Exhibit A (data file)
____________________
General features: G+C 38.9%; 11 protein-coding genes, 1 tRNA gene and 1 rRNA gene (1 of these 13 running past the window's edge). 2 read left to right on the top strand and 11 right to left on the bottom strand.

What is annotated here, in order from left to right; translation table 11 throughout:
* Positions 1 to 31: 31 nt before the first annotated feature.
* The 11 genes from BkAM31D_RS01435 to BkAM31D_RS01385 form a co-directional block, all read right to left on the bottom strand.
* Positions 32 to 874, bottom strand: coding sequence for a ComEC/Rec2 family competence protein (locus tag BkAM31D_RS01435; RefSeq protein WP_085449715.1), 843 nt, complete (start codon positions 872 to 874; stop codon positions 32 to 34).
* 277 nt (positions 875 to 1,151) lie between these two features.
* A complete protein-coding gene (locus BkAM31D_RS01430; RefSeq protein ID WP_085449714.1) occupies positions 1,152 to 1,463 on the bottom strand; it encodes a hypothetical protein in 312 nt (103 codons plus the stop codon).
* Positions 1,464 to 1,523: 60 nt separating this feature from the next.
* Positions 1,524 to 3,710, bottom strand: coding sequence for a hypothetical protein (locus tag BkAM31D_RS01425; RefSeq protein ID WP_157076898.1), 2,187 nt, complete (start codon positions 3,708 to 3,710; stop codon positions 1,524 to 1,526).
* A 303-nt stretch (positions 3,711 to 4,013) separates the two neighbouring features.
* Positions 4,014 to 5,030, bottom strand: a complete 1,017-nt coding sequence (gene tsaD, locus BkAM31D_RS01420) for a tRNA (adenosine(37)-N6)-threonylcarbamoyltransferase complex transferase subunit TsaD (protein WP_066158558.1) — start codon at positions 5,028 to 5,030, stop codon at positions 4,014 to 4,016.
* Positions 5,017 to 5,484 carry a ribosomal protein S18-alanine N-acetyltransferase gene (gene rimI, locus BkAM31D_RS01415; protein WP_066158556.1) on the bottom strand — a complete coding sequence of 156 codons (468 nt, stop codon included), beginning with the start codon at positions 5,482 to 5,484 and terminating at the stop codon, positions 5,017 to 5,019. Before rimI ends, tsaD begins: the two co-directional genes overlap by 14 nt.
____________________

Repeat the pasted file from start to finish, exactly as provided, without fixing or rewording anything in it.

General features: G+C 38.9%; 11 protein-coding genes, 1 tRNA gene and 1 rRNA gene (1 of these 13 running past the window's edge). 2 read left to right on the top strand and 11 right to left on the bottom strand.

What is annotated here, in order from left to right; translation table 11 throughout:
* Positions 1 to 31: 31 nt before the first annotated feature.
* The 11 genes from BkAM31D_RS01435 to BkAM31D_RS01385 form a co-directional block, all read right to left on the bottom strand.
* Positions 32 to 874, bottom strand: coding sequence for a ComEC/Rec2 family competence protein (locus tag BkAM31D_RS01435; RefSeq protein WP_085449715.1), 843 nt, complete (start codon positions 872 to 874; stop codon positions 32 to 34).
* 277 nt (positions 875 to 1,151) lie between these two features.
* A complete protein-coding gene (locus BkAM31D_RS01430; RefSeq protein ID WP_085449714.1) occupies positions 1,152 to 1,463 on the bottom strand; it encodes a hypothetical protein in 312 nt (103 codons plus the stop codon).
* Positions 1,464 to 1,523: 60 nt separating this feature from the next.
* Positions 1,524 to 3,710, bottom strand: coding sequence for a hypothetical protein (locus tag BkAM31D_RS01425; RefSeq protein ID WP_157076898.1), 2,187 nt, complete (start codon positions 3,708 to 3,710; stop codon positions 1,524 to 1,526).
* A 303-nt stretch (positions 3,711 to 4,013) separates the two neighbouring features.
* Positions 4,014 to 5,030, bottom strand: a complete 1,017-nt coding sequence (gene tsaD, locus BkAM31D_RS01420) for a tRNA (adenosine(37)-N6)-threonylcarbamoyltransferase complex transferase subunit TsaD (protein WP_066158558.1) — start codon at positions 5,028 to 5,030, stop codon at positions 4,014 to 4,016.
* Positions 5,017 to 5,484 carry a ribosomal protein S18-alanine N-acetyltransferase gene (gene rimI, locus BkAM31D_RS01415; protein WP_066158556.1) on the bottom strand — a complete coding sequence of 156 codons (468 nt, stop codon included), beginning with the start codon at positions 5,482 to 5,484 and terminating at the stop codon, positions 5,017 to 5,019. Before rimI ends, tsaD begins: the two co-directional genes overlap by 14 nt.